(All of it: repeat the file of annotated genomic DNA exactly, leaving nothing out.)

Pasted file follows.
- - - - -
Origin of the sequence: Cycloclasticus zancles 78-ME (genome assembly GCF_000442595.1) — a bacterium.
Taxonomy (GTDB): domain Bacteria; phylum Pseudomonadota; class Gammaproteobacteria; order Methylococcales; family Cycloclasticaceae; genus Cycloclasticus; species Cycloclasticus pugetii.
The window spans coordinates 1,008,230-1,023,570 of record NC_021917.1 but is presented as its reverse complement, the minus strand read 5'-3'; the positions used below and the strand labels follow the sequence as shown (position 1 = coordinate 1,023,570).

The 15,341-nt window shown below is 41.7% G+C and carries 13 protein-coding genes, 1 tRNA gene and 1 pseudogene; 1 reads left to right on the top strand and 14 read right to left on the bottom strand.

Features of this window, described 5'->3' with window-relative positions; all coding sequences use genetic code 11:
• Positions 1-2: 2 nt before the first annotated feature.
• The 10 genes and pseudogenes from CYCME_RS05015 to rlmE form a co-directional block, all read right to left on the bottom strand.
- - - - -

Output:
Origin of the sequence: Cycloclasticus zancles 78-ME (genome assembly GCF_000442595.1) — a bacterium.
Taxonomy (GTDB): domain Bacteria; phylum Pseudomonadota; class Gammaproteobacteria; order Methylococcales; family Cycloclasticaceae; genus Cycloclasticus; species Cycloclasticus pugetii.
The window spans coordinates 1,008,230-1,023,570 of record NC_021917.1 but is presented as its reverse complement, the minus strand read 5'-3'; the positions used below and the strand labels follow the sequence as shown (position 1 = coordinate 1,023,570).

The 15,341-nt window shown below is 41.7% G+C and carries 13 protein-coding genes, 1 tRNA gene and 1 pseudogene; 1 reads left to right on the top strand and 14 read right to left on the bottom strand.

Features of this window, described 5'->3' with window-relative positions; all coding sequences use genetic code 11:
• Positions 1-2: 2 nt before the first annotated feature.
• The 10 genes and pseudogenes from CYCME_RS05015 to rlmE form a co-directional block, all read right to left on the bottom strand.